ceremony." Perhaps some will consider this interpretation too

far-fetched to pass. But it is perfectly logical and,

unfortunately, represents an occurrence which is not so very

rare.



If an incorrect answer is first given and then corrected, the

correction is accepted.



_Unsatisfactory._ The failures again are quite varied, but are

most frequently due to failure to understand the lawyer's

mission. Of 66 tabulated failures, 26 are accounted for in this

way, while only 6 are due to inability to state the part played

by the minister. The most common incorrect responses are: "A

baby born" (accounting for 5 out of 66 failures); "A divorce"

(very common with the children tested by Dr. Ordahl, at Reno,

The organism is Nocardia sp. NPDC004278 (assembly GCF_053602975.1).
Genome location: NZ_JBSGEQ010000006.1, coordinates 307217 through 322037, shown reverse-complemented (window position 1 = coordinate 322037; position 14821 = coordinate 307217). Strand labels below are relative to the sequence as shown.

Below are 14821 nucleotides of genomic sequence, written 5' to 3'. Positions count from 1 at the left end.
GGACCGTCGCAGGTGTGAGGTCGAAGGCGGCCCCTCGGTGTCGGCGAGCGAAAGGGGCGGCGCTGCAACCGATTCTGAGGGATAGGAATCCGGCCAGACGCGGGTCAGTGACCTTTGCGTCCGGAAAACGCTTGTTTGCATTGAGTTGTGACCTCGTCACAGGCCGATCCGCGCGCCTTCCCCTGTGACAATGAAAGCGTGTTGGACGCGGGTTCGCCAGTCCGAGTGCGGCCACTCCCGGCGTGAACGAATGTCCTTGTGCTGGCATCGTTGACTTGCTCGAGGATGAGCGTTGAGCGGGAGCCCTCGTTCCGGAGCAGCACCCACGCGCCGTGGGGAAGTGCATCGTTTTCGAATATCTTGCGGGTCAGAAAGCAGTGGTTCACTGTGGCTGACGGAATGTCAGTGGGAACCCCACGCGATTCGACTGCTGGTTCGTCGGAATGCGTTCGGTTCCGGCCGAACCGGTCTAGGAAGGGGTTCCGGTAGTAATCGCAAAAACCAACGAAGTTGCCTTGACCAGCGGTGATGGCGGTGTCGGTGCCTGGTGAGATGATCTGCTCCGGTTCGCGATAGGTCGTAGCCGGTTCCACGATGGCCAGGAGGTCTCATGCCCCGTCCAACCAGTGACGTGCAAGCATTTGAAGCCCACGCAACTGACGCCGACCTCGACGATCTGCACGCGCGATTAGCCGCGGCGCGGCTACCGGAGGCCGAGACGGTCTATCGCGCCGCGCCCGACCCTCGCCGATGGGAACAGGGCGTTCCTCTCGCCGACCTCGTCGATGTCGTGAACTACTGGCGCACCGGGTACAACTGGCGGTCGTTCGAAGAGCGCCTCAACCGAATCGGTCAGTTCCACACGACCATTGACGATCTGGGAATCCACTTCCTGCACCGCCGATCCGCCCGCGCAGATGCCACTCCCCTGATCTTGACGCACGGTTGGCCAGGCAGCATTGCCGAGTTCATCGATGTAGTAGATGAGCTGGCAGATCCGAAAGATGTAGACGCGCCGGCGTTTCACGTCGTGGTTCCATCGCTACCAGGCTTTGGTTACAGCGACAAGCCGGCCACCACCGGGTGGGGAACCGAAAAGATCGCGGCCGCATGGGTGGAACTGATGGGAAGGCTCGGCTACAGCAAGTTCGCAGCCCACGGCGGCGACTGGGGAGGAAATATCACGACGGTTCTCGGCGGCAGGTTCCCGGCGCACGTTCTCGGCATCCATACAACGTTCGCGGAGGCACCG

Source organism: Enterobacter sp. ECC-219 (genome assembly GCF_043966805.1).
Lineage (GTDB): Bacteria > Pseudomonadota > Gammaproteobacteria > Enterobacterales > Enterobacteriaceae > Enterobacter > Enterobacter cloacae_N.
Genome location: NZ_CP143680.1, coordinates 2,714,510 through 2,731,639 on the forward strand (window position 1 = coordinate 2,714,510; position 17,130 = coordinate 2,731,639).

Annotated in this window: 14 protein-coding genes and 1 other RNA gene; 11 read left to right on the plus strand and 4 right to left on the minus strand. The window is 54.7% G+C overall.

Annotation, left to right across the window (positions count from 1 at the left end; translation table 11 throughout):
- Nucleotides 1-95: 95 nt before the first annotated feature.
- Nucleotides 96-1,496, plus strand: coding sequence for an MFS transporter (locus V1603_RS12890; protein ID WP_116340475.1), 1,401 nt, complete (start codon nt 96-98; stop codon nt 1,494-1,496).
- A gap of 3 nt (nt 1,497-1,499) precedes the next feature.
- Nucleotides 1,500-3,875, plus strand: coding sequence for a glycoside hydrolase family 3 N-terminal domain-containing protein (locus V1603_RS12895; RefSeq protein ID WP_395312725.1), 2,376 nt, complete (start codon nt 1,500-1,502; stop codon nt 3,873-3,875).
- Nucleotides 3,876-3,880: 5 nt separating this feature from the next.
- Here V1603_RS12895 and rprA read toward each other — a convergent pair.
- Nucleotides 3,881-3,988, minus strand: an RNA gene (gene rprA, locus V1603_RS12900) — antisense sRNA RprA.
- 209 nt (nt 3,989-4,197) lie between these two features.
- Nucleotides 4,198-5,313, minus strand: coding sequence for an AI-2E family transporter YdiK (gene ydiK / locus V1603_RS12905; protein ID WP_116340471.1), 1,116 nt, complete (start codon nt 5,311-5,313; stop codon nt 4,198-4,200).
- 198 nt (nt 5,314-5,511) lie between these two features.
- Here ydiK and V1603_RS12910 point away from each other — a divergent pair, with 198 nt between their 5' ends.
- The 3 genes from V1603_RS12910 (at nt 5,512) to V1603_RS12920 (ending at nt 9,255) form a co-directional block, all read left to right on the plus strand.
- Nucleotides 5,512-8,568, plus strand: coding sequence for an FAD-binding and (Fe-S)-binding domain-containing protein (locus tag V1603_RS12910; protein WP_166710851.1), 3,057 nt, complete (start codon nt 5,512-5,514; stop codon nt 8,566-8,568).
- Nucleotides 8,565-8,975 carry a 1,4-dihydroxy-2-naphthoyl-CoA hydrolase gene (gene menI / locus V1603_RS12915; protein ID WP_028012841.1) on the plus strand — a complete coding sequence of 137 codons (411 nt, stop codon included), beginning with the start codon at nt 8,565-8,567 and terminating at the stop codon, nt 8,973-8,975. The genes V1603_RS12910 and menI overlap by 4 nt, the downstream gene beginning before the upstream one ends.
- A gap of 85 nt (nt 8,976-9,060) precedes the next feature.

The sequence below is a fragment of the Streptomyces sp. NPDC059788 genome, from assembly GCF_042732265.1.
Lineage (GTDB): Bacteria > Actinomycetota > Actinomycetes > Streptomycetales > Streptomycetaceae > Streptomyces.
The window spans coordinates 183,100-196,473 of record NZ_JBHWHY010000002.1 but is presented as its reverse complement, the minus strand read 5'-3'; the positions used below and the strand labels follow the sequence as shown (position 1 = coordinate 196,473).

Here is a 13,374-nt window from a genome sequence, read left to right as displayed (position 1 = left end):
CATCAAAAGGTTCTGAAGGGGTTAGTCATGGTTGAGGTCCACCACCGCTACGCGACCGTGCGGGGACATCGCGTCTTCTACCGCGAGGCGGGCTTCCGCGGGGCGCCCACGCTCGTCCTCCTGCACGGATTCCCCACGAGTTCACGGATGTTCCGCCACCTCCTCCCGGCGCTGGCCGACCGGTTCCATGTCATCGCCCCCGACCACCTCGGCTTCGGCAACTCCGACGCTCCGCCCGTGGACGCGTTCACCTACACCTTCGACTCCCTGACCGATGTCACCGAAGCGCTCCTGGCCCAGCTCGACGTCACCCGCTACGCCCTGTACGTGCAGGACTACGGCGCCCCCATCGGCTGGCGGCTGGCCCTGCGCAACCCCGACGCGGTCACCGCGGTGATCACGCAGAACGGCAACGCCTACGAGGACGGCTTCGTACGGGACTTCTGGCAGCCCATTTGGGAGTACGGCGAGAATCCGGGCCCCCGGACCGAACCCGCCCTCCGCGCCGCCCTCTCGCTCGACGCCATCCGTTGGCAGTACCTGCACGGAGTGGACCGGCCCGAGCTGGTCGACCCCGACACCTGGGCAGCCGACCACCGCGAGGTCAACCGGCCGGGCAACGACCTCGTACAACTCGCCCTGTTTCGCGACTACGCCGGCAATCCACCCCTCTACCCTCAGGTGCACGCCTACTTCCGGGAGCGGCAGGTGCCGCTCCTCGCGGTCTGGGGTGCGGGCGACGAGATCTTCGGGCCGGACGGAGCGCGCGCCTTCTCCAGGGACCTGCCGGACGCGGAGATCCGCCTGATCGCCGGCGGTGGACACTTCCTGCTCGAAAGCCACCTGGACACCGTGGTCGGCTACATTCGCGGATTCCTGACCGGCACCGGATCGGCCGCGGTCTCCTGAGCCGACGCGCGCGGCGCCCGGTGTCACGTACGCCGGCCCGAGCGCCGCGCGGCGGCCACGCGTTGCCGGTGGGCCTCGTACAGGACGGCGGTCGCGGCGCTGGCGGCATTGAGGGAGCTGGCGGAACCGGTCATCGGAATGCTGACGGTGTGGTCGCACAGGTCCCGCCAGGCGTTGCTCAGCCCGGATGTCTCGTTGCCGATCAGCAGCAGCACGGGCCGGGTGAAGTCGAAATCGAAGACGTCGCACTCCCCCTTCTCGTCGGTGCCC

Nevada!); "A marriage"; "A divorce and a remarriage"; "A

dinner"; "An entertainment"; "Some friends came to chat," etc.

In 20 failures out of 66, marriage was incorrectly connected

with a will, a divorce, the death of a child, etc.



The following are not bad, but hardly deserve to pass: "Sickness

and trouble; the lawyer and minister came to help him out of

trouble." Or, "Somebody was sick; the lawyer wanted his money

and the minister came to see how he was." A few present a still

more logical interpretation, but so far-fetched that it is

doubtful whether they should count as passes; for example: "A

man and his wife had a fight. One got hurt and had to have the

doctor, then they had a lawyer to get them divorced, then the

minister came to marry one of them." Again, "Some one is dying

and is getting married and making his will before he dies."



(c) _What the man was riding on_



The only correct response is "Bicycle." The most common error is

_horse_ (or _donkey_), accounting for 48 out of 71 tabulated

failures. Vehicles, like _wagon_, _buggy_, _automobile_, or

_street car_, were mentioned in 14 out of 71 failures. Bizarre